POLITICS & INSTITUTIONS - WORLD

Egypt Papers

Government says unaware of Lux company role in Egypt civilian killings



Foreign affairs minister Jean Asselborn says Luxembourg not complicit in Egypt Papers’ scandal.  Jan Hanrion / Maison Moderne

Foreign affairs minister Jean Asselborn says Luxembourg not complicit in Egypt Papers’ scandal.  Jan Hanrion / Maison Moderne

Foreign minister Jean Asselborn (LSAP) says the government didn’t know about the involvement of a Luxembourg-based aviation company in crimes committed against Libyan civilians revealed this week.

Investigative news site Disclose in revelations dubbed the Egypt Papers said France in 2016 had started a secret mission--operation Sirli--on the Egyptian-Libyan border to help the Egyptian state combat alleged terrorist groups. However, as Disclose reveals, Egypt used the surveillance information provided by the French military intelligence to execute civilians suspected of smuggling.

Luxembourg-based aviation company CAE Aviation provided a Merlin III lightweight surveillance plane for the mission as well as two pilots and four analysts, who had served in the French army before joining the private sector.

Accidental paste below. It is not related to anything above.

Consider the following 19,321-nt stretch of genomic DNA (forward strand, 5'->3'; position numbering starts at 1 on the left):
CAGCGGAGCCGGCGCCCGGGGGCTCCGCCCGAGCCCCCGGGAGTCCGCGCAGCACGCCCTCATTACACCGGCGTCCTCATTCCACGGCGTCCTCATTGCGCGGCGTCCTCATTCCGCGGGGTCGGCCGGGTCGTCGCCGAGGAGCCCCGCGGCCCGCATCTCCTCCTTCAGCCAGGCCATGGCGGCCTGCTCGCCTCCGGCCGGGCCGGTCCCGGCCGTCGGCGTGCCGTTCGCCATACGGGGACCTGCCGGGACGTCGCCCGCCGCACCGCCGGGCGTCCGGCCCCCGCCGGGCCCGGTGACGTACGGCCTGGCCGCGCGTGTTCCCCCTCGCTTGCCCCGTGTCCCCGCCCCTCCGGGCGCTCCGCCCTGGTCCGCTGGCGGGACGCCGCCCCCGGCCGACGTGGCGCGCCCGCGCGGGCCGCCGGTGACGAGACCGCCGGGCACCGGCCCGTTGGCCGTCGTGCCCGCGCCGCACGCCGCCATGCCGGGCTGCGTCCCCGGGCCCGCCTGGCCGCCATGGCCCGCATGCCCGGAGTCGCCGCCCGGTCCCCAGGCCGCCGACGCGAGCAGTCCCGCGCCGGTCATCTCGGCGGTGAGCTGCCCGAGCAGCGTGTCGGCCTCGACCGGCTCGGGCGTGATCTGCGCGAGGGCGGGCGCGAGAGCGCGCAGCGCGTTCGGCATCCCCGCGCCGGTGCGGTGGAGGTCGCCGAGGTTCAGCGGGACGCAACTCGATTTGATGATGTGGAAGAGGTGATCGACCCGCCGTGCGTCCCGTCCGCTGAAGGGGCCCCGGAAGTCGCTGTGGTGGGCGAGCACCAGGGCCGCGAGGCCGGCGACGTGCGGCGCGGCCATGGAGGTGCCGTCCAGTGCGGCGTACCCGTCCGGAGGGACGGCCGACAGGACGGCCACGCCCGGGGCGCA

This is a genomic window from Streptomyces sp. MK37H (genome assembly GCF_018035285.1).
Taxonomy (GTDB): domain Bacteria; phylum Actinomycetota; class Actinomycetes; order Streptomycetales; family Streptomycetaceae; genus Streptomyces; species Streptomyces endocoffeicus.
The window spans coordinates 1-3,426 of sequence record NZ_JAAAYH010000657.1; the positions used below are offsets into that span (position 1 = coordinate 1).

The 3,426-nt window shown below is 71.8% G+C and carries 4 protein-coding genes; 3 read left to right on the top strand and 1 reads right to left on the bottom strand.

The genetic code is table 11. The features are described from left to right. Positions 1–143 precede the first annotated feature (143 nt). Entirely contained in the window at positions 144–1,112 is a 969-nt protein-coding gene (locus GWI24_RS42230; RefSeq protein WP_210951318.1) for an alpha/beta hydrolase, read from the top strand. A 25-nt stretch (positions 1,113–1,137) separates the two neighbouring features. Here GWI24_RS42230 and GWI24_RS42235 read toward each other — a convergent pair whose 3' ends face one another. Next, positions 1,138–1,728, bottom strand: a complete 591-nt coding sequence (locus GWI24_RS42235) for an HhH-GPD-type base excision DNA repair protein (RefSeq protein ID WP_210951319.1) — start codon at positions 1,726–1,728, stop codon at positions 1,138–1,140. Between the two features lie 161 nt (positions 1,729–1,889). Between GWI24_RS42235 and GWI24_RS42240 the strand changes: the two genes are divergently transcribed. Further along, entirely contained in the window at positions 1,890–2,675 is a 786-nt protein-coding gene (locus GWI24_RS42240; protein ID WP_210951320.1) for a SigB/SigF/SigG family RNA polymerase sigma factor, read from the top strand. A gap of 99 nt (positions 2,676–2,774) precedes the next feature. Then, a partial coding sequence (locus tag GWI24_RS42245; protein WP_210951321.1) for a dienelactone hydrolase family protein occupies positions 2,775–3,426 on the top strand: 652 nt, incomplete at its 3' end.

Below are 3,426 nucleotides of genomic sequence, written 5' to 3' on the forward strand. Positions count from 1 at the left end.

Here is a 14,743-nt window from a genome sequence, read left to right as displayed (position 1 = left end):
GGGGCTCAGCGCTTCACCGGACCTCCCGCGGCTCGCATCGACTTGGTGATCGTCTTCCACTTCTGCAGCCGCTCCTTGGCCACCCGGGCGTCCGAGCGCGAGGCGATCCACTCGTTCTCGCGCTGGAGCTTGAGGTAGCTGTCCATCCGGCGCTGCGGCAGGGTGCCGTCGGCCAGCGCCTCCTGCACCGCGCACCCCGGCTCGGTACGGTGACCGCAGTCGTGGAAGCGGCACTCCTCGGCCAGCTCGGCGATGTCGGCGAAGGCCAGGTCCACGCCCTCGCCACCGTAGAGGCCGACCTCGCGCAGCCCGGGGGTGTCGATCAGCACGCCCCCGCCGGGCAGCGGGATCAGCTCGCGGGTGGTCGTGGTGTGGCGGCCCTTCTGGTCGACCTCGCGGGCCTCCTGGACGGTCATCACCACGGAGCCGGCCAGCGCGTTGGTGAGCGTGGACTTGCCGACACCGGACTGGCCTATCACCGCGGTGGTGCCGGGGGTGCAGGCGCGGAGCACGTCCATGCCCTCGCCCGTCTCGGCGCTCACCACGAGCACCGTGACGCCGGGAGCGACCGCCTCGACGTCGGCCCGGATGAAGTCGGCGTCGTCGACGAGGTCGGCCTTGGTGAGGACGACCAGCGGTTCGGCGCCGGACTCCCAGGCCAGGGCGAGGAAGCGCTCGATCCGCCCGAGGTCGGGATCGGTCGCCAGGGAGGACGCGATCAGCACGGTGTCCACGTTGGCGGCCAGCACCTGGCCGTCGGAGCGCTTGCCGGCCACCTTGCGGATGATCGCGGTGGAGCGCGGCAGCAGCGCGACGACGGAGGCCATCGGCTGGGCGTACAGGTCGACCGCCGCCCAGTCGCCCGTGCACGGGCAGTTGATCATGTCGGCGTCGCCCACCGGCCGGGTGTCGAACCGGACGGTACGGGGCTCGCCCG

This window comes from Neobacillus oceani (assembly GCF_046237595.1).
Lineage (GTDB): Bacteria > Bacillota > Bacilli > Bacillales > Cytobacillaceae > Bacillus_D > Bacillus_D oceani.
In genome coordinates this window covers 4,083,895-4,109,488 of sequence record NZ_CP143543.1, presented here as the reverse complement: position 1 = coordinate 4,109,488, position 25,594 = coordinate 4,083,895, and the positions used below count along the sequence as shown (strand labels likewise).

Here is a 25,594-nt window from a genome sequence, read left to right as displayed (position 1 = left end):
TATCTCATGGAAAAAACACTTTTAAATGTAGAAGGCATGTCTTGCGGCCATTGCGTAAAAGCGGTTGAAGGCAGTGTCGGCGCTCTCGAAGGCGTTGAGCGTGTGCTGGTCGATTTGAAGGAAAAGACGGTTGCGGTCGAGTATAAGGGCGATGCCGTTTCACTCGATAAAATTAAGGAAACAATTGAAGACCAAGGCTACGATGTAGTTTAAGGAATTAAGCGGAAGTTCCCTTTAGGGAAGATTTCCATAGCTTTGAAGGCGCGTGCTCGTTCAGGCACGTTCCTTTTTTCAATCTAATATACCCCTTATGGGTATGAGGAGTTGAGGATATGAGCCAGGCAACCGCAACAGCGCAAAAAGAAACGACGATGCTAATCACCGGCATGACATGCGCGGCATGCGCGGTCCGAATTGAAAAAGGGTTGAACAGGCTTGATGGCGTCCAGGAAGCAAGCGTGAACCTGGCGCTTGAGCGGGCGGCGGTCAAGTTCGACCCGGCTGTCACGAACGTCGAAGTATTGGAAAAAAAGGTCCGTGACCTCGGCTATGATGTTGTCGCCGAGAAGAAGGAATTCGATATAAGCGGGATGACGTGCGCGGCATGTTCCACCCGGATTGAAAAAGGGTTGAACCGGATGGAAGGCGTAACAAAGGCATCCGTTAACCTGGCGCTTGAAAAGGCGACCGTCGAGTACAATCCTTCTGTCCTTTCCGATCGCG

Asselborn in answer to a parliamentary question said the government didn’t know about the operation or that CAE Aviation had a contract with France to provide materiel and staff. The minister said the state had no responsibility for the actions perpetrated by CAE Aviation on the Egypt-Libya territory after lawmakers invoked a UN resolution on the responsibility of states for internationally wrongful acts.

Under a Luxembourg law, companies must request export permission for products related to defence or security. But Asselborn said this law doesn’t apply in the case of CAE Aviation and that it was up to France to investigate the misuse of the intelligence by Egypt to harm civilians.

France’s armed forces minister on Monday called for an investigation. Disclose said at least 19 bombings against civilians took place based on the intelligence provided by France to Cairo.

This is not the first time the foreign affairs minister has been asked about due diligence legislation for companies based in Luxembourg. The government has been under public scrutiny due to the Pegasus Papers, which had revealed that Israeli surveillance group NSO’s spyware had been used to spy on several journalists and politicians.

The company has back offices based in Luxembourg, but Asselborn at the time had also rejected Luxembourg’s responsibility in the affair, insisting that an EU-wide law on due diligence rather than a national one should be developed.

This article was updated on 26 November to clarify that the company in question is CAE Aviation.